Animation short films are like poems or songs: at their best, they can house more riches inside a small space than many feature films or records. This was what attracted me to short animation films to begin with. It’s not unusual to see, say, sprinkles of Buster Keaton, Samuel Beckett and Jean-Luc Godard spread generously through a five-minute short.
Marcel, the King Of Tervuren is just such a film.
Directed by American animator Tom Schroeder (whose filmography includes the heartbreaking and hilarious Bike Race), Marcel, the King of Tervuren is a Greek tragedy told – as only animation could – with Belgian roosters.
Marcel is a cockerel who freely roams around the Belgium suburb of Tervuren waking up the neighbours each dawn with his distinctive cry of “CUCULURUCOO!” One day life takes a dramatic turn for Marcel. Suddenly everyone seems to want him dead. Marcel, though, refuses to go without a fight.
Based on a true story and narrated by Ann Merkmoes, the rooster’s gravelly-voiced owner, Marcel, the King of Tervuren is an existential tale of survival, perseverance, betrayal and mortality. Using a beautiful, energetic and freewheeling abstract paint style (notably during Marcel’s fight scenes) – along with rotoscoped sequences – Schroeder precisely captures the chaos, uncertainty and violence of Marcel’s daily existence.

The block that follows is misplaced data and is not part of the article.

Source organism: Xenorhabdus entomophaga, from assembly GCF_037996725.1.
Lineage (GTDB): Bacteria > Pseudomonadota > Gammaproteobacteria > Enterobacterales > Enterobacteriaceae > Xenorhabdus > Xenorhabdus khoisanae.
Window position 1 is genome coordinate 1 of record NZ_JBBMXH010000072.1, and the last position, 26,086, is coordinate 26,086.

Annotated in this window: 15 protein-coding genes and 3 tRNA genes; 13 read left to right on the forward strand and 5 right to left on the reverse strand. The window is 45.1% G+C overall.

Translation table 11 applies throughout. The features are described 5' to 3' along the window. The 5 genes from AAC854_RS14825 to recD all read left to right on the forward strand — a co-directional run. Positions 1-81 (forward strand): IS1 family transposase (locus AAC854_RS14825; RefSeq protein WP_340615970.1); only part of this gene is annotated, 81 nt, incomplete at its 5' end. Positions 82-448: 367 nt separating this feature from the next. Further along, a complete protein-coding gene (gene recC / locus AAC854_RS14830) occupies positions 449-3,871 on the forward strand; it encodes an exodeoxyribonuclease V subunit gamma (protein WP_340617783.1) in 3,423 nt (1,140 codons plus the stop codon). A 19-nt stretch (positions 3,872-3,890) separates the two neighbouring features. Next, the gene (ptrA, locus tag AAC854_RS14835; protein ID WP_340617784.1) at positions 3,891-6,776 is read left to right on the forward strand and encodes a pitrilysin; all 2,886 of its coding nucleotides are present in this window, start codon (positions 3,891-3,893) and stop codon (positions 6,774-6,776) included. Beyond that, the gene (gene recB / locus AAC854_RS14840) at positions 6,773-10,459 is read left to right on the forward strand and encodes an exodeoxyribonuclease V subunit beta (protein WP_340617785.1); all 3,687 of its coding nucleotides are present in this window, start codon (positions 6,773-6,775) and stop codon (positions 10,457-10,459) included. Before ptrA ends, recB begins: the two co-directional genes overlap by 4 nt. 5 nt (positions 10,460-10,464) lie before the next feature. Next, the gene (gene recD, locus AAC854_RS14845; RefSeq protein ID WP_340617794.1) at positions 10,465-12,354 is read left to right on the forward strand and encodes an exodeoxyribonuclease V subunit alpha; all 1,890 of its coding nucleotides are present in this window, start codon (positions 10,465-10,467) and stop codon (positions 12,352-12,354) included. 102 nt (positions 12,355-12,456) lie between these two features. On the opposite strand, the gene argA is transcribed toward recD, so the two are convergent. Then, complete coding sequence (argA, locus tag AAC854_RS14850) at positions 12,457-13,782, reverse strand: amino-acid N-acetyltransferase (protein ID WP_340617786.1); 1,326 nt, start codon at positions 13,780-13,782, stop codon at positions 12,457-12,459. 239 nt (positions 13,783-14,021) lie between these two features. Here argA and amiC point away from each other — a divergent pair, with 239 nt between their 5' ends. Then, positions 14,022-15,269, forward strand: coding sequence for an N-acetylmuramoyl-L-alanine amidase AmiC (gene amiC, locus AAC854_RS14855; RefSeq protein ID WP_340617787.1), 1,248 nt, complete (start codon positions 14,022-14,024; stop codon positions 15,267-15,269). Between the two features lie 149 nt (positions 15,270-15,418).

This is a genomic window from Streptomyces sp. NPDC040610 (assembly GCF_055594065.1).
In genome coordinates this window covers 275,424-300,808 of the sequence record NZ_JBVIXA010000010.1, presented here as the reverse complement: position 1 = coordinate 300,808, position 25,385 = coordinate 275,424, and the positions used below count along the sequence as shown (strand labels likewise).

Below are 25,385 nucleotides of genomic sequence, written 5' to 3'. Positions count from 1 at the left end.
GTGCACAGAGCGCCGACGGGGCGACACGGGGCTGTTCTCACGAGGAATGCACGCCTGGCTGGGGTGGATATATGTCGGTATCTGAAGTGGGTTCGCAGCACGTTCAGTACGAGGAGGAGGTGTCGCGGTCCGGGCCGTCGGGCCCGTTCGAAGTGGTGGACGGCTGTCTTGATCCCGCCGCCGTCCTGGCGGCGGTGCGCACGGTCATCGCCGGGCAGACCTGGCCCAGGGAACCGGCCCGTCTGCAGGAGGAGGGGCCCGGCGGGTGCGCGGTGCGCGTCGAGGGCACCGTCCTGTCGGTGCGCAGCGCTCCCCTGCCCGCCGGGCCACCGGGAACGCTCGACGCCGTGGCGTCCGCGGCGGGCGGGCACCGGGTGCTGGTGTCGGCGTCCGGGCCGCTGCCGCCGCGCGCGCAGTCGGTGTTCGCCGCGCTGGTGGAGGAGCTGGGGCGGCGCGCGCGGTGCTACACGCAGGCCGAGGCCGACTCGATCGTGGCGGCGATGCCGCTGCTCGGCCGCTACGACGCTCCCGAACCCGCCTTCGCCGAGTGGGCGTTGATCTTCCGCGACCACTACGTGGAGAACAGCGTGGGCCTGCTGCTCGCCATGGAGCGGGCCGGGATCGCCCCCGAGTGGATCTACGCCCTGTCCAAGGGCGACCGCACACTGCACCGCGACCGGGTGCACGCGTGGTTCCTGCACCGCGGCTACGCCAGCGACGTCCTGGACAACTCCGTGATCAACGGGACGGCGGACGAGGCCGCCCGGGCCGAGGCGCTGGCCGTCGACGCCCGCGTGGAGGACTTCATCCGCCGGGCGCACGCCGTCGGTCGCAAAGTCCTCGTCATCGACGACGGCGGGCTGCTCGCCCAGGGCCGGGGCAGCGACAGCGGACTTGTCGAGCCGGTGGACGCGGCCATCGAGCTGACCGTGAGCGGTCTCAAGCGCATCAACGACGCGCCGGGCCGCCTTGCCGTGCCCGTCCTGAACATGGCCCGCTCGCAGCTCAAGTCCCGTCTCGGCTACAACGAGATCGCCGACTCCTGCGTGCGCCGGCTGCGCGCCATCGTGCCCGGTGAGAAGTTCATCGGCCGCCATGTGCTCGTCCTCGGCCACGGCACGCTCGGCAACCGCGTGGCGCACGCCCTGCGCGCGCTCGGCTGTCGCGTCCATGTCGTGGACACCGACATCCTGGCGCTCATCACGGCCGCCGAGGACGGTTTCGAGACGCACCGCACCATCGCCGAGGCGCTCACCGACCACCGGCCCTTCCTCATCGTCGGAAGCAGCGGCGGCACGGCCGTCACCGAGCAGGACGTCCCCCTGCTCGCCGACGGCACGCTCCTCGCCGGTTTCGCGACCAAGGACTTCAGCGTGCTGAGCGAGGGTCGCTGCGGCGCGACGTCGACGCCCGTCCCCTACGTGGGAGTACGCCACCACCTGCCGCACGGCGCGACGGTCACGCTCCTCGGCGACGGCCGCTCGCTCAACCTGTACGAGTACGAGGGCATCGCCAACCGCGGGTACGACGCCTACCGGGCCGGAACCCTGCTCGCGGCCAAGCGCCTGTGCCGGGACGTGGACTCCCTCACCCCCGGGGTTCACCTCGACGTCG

Marcel might just be a cockerel, but his struggle (although extreme) is one that most of us can recognise and empathise with. No, it’s not every day that our children are trying to murder us (well, not physically) or that someone is explicitly trying to poison us, but each day, each existence has its own struggles and obstacles.
What makes us marvel at Marcel is his defiance of death and seemingly pre-determined fate. With so many forces out to destroy him, you wouldn’t blame Marcel for wiping his hands (if he had them) and saying, “Fuck it, I’m done.” But, he doesn’t and that’s something, that’s everything. It’s the classic Beckett line: “I can’t go on, I’ll go on.”
Who knows what drives Marcel? Who knows what drives any of us to go on? Maybe it’s plain foolish stubbornness: “I’ll go out when I’m goddamn ready.” Maybe it’s just for these moments when you can see and share in an experience like Marcel, the King of Tervuren and leave the cinema buzzing, exhilarated, and just glad for the encounter, however momentary.